Again, the two items that dealt with whether situations involving computers were different from other situations and whether there is a different set of standards for home and school proved interesting. After instruction on the item that asked students whether ethical situations involving computers were different than other ethical situations, 76% of students disagreed with that statement. This was a 10.4% change in responses from the pre-lesson results. On the item to determine whether there was a different set of ethical issues used at home versus school, the number of students agreeing with this statement declined by 15.6% after instruction.

Use of Questionable/Situational Material/Language

The use of pornographic and questionable material was one category where student responses varied little from pre to post instruction. The greatest change was seen on the item stating it was acceptable to use strong language in private computer discussion. After the instructional unit, more students (8.7%) felt that strong language was not appropriate even in private discussions. Otherwise, student responses remained relatively unchanged about accessing pornography/questionable materials in different locations (school, home, office). Again, students overwhelmingly expressed the thought (98.3%) that in a school or office, the highest level of standards should be followed. However, at home, it appeared that students did not feel bound by these same high standards.

Use of Networks, Passwords, E-mail

This category was another area where student responses changed little with instruction. Items in this area dealt with the use of others’ passwords, circumventing security systems, and basic e-mail facts. The largest change (10.3% of response) occurred on the item determining whether students felt that e-mail was personal regardless of who owns the server.

Implications of Results

As mentioned previously, we knew our instruction was somewhat effective, but we needed to determine areas of strength and weakness to improve this instructional unit. Although the instructional areas of copyright and computer ethics are frequently grouped and taught together, we wanted to be open to the fact that the strategies for teaching these topics might need to significantly differ.

The survey results indicated our instruction helped students recognize the contextual complexity associated with copyright. We began to brainstorm strategies that would allow students to increase their knowledge about the area of copyright and fair use, while allowing them to see the messiness of this real-world topic. We discussed how this ill-defined concept is a perfect area to use Spiro’s Cognitive Flexibility Theory (Kearsley, 2001) in a hypertext environment. Basic principles of copyright and fair use could be stated, and then students could examine contextual examples presenting confounding, contextual variables. Again, this teaching strategy has been used before (Weller, Repman, Rooze, & Parker, 1992), but with so much to cover, the topics of copyright and computer ethics are frequently skimmed over in computing courses. We believe this is an area where students need to delve deeply into the content. We discussed how we could go out in the schools and videotape situations involving ethical situations and create a library of school-based case studies dealing with copyright and ethical issues. Our idea is to create a learning environment in which groups of students can access a plethora of examples and discuss, whether in person or using computer mediated communication (CMC), the copyright and computer ethics associated with the scenario.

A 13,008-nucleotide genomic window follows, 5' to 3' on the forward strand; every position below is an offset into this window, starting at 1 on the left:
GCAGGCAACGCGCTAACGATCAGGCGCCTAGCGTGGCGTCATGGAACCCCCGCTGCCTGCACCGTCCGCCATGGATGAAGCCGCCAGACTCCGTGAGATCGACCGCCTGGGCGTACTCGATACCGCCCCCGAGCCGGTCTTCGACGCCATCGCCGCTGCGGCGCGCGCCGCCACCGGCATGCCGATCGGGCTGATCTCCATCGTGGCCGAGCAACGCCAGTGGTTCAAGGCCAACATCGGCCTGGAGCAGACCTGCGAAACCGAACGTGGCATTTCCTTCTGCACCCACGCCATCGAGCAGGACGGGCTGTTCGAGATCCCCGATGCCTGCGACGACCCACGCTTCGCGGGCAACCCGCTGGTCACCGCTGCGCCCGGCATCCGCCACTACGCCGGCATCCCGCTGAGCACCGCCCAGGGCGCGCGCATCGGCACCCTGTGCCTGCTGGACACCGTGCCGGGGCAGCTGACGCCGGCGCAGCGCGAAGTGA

We also focused on what was effective in our current instruction. One of the articles used to teach the copyright lesson was by Davidson (1999), containing a series of 20 scenarios for students to determine whether the situation was an acceptable claim of fair use. Students found this helpful, because we could dissect the scenarios to determine whether the four cases of fair use were met. The more examples and situations we covered, the more students seemed to clarify that aspect of fair use and copyright. We concluded that we would continue to use this article and find more examples to develop richer experiences for students.

Another idea we will implement is to develop a new and improved Copyright and Fair Use brochure for students and faculty. Although both institutions had documents available for use, they were not seen as effective tools. In our discussions with students and other faculty members, we realized that this was not just an area of confusion for students but also for faculty. The information brochure will have fundamental copyright information along with URLs to web pages providing a variety of examples and counterexamples. It is intended that the brochure will cover several objectives. First, it will help students and faculty become more informed about copyright. Second, it will help develop an attitude of responsibility and accountability regarding computer use. This topic should permeate all aspects of the teacher education program’not just the technology courses.